What the hell was I supposed to do with that?

The moment he let me walk out of his apartment, a crumpled-up, bloody note in my hand giving me everything I wanted, I knew I’d made a huge mistake. I never should have attacked my blood brother to get ahead in a gang that—more likely than not—would end up killing me, anyway. I’d stupidly wanted to show my pops that I could be a harder man than he was. That I could beat him at his own game. Be cold. Ruthless. A killer.

I was all those things, but not to Lucas.

Betraying Lucas was the single biggest regret in my life. Normally, I didn’t wallow in the what-ifs or the shoulda-beens. I didn’t waste my damn time with what I could have done or what I could have been. But if I could go back in time and undo all the shit I’d done to Lucas . . .

Man, I would turn that damn clock back so quickly, it’d snap in half.

The bloodstained note in my pocket burned against my thigh. It named me Lucas’s successor, just like I’d wanted. And just like I’d wanted, Lucas was out of the picture, out of the gang. When his younger brother, Scotty, had shown up at his place, gun in hand, I knew that, no matter the outcome, I wouldn’t win.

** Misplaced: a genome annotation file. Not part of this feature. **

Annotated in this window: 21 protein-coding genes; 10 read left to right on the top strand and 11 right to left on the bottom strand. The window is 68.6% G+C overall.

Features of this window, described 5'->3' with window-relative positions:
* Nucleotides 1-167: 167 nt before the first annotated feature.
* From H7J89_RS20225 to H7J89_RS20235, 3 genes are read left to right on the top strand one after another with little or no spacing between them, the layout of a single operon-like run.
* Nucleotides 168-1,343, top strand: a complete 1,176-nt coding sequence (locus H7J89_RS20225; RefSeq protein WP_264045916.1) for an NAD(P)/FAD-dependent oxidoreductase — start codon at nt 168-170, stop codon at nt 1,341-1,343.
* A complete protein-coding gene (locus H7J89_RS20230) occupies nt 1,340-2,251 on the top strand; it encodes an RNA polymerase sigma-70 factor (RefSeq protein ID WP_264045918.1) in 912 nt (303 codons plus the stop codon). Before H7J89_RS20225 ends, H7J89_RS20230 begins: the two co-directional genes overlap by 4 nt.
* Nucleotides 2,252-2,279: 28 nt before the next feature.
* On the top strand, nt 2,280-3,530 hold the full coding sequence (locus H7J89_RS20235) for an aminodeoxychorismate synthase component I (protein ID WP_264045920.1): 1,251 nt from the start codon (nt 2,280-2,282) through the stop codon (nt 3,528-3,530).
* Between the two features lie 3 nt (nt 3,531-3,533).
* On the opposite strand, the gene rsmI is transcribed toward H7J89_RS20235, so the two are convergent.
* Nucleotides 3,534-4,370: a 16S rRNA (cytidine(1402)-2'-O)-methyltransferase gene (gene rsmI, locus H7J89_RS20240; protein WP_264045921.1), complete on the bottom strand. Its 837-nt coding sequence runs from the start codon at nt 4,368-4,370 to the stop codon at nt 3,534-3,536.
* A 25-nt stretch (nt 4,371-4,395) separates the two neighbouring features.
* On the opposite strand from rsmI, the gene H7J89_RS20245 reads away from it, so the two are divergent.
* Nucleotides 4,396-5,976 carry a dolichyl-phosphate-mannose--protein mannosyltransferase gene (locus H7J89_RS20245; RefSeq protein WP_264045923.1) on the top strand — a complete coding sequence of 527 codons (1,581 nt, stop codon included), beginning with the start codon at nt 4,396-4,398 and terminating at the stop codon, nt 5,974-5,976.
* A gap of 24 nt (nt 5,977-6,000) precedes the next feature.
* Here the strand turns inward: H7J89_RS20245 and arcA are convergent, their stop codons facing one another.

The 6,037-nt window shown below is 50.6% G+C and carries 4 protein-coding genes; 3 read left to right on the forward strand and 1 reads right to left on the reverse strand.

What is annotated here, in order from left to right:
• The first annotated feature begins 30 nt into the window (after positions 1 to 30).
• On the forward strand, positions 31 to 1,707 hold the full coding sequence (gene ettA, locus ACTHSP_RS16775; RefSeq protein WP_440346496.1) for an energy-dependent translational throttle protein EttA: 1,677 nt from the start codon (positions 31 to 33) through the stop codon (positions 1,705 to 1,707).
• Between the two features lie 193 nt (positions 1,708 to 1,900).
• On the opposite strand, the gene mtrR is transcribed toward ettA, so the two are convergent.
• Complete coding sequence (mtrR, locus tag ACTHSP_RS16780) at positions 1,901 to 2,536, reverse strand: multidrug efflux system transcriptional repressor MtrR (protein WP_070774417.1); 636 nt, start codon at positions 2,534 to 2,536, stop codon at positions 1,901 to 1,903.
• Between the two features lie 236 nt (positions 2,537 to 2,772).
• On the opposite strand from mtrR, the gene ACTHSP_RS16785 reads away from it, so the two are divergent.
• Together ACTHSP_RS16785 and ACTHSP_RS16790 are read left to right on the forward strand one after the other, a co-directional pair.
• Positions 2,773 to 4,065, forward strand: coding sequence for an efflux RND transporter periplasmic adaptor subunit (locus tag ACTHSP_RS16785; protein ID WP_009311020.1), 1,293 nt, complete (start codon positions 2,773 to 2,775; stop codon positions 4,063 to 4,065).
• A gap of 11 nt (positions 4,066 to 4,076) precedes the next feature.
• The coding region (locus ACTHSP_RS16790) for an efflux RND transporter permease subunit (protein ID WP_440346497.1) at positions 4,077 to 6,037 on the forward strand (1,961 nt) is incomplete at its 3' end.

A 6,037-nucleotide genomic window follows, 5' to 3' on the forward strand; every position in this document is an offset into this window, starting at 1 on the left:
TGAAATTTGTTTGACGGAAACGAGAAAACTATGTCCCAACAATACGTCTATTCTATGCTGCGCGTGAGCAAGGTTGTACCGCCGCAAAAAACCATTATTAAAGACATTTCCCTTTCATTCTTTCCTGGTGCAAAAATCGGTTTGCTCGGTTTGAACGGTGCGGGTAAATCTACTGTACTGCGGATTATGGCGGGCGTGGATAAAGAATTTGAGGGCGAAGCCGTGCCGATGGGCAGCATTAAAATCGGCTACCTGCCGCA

But truth be told, even before that, I knew I’d made a mistake.

Lucas had looked at me with hope, thinking I’d come to help him, and part of me had died back in that apartment with the rest of the men who’d dared to attack Lucas. When he realized I was the mastermind all along . . .

There was no coming back from that.

It had been too late.

Too late to say, “You know what, man? Never mind. We’re cool.” The second Lucas found out I was trying to kill him to move up the ranks, I was a dead man, whether he pulled the trigger on his gun or not. All along, I’d thought our friendship was more a friendship of convenience at this point. That Lucas had used his connections to me and Pops to get into the gang, and he’d remained friends with me because he couldn’t afford to lose that connection.

But the betrayal Lucas had felt hadn’t been feigned, and he’d chosen to let me live even after I’d tried to rid the world of him. My own father would have laughed and shot me in the face, but not Lucas. And that’s when I’d realized in trying to prove I was the better man, I’d become my father.

The one thing I despised more than anything.

Angry at what I had become, I’d lashed out at Lucas. Tried to get him to pop me, to put me out of my misery. But he hadn’t. He’d done the honorable thing and let me live. He hadn’t wanted to kill me, even after all the shit I’d done to him. He’d told Scotty to let me walk away . . . and I had.

Now with Scotty’s help, Lucas was gone.

Dead. Only he wasn’t. By now, he was probably miles outside of Boston, and away from this slum we called Steel Row—while I would die in the worst section of Southie, knowing I had put power above brotherhood.

I should have lived the life that Lucas led. He was the type of guy who put friends first. Family first. The type of guy who saved a guy’s neck, even if that guy had just tried to kill him, because he’d made a promise he’d be blood brothers with him when they were kids.